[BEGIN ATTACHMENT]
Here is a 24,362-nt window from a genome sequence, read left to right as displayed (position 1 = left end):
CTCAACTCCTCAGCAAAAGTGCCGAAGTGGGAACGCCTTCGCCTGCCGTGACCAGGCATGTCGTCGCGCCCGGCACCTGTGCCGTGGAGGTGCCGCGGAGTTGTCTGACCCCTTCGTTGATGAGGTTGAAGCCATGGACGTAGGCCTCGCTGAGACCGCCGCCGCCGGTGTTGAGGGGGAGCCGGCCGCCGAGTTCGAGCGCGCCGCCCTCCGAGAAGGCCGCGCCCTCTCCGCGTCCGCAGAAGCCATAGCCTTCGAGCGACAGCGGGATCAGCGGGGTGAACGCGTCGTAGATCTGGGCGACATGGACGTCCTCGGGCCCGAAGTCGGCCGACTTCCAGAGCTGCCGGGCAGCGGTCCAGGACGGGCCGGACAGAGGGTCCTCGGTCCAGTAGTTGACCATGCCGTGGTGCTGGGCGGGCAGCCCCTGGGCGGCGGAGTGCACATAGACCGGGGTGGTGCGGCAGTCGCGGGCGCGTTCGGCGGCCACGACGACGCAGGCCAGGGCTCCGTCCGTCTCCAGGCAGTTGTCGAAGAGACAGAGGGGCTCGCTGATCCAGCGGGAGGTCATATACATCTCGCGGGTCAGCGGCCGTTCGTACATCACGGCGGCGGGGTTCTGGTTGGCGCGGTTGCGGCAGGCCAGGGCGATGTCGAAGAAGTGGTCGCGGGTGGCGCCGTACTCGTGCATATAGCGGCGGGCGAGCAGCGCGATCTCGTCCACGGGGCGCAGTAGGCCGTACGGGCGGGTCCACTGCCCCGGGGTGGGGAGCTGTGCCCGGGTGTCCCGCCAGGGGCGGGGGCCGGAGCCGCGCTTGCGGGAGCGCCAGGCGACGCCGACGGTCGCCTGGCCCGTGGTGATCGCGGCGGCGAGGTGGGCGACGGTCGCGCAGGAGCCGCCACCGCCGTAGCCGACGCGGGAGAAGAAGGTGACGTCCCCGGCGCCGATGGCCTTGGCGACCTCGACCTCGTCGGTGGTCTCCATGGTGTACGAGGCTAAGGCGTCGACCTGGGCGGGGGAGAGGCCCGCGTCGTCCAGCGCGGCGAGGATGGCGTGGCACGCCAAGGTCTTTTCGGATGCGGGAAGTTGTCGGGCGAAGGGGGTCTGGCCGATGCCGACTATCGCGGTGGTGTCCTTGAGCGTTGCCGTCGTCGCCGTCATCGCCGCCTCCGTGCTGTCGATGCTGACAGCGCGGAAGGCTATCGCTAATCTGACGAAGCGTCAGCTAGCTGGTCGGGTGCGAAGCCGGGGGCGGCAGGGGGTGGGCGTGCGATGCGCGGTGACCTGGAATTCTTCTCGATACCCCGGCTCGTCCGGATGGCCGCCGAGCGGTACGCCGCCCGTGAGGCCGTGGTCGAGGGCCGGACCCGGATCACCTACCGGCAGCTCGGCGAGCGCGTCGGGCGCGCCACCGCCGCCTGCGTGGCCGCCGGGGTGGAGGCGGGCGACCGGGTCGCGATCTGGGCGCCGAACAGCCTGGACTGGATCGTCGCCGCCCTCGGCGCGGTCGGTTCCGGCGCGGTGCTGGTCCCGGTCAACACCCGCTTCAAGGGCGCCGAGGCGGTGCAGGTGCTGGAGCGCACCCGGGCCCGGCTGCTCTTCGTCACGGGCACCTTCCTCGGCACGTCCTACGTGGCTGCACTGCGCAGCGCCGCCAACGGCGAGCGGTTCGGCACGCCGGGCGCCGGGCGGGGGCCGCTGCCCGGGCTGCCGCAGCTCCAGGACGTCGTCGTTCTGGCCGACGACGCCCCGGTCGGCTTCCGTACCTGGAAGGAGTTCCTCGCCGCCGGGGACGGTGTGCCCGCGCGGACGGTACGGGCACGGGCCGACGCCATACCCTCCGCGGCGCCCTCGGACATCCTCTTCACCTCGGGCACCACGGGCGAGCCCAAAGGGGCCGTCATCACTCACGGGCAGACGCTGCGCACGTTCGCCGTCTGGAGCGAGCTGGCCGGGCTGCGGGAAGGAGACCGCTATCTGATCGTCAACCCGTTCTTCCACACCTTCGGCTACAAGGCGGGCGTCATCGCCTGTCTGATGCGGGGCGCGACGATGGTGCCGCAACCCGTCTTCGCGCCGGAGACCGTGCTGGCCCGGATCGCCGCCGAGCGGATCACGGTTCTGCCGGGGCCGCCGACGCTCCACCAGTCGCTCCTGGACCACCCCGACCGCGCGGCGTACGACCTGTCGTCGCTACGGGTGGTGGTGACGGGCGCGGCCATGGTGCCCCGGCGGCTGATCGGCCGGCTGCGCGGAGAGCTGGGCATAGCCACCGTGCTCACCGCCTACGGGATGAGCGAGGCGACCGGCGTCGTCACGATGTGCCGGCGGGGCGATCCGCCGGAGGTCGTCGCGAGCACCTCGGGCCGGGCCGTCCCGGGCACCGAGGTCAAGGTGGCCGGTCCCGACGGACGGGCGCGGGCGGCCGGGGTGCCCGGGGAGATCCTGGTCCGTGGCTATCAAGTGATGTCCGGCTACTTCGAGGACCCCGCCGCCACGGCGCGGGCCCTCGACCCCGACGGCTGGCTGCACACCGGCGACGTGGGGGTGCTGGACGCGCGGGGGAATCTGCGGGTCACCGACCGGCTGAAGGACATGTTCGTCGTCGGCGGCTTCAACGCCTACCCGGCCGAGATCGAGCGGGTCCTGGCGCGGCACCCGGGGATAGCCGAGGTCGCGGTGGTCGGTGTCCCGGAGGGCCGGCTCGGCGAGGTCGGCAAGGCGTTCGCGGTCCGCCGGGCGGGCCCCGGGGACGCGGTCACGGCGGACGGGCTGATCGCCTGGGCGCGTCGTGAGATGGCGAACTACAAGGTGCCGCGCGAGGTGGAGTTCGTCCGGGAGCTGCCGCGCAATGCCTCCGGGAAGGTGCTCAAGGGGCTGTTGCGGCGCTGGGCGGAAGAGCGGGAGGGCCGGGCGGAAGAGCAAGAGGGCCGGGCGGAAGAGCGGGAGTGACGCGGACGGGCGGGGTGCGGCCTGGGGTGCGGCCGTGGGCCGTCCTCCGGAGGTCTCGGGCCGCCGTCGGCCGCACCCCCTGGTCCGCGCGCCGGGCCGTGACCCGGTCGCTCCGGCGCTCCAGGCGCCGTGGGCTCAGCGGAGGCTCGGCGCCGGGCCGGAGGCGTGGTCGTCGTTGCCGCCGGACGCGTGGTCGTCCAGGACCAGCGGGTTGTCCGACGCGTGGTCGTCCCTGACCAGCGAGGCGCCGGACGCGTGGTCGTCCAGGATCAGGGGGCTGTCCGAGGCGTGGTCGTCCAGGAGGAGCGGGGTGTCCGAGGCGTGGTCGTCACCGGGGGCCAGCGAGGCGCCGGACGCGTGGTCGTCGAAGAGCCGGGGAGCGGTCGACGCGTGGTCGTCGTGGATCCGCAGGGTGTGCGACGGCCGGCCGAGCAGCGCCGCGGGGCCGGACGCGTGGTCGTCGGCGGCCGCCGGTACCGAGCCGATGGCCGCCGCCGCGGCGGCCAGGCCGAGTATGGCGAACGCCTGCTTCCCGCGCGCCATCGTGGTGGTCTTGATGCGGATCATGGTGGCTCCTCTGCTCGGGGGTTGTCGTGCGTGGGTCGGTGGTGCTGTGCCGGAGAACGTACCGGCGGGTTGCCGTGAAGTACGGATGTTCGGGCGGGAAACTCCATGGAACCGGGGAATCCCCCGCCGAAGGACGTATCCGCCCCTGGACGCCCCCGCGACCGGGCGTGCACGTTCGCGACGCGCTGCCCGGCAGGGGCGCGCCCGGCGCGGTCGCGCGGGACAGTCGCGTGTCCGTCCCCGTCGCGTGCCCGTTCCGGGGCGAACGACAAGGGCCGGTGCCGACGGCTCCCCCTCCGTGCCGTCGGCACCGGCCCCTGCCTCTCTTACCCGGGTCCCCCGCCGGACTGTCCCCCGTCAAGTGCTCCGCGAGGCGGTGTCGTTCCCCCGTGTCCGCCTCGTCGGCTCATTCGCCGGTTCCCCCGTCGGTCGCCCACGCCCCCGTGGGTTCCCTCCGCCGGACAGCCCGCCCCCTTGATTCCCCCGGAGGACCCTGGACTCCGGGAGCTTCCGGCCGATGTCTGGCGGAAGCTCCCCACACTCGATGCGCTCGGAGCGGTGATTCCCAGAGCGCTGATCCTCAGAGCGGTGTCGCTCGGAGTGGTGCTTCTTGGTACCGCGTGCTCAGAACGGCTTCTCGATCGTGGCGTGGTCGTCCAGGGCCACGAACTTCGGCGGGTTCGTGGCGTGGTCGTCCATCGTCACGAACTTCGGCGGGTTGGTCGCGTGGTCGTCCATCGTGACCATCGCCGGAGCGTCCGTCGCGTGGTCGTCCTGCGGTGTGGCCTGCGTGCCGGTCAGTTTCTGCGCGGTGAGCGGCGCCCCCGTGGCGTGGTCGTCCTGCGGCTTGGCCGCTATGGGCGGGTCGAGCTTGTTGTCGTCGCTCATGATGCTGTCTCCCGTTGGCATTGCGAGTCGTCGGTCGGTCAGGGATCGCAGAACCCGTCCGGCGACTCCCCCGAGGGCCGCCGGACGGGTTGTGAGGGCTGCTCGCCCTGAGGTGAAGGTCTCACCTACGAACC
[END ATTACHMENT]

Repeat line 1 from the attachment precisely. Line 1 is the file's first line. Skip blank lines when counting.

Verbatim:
Here is a 24,362-nt window from a genome sequence, read left to right as displayed (position 1 = left end):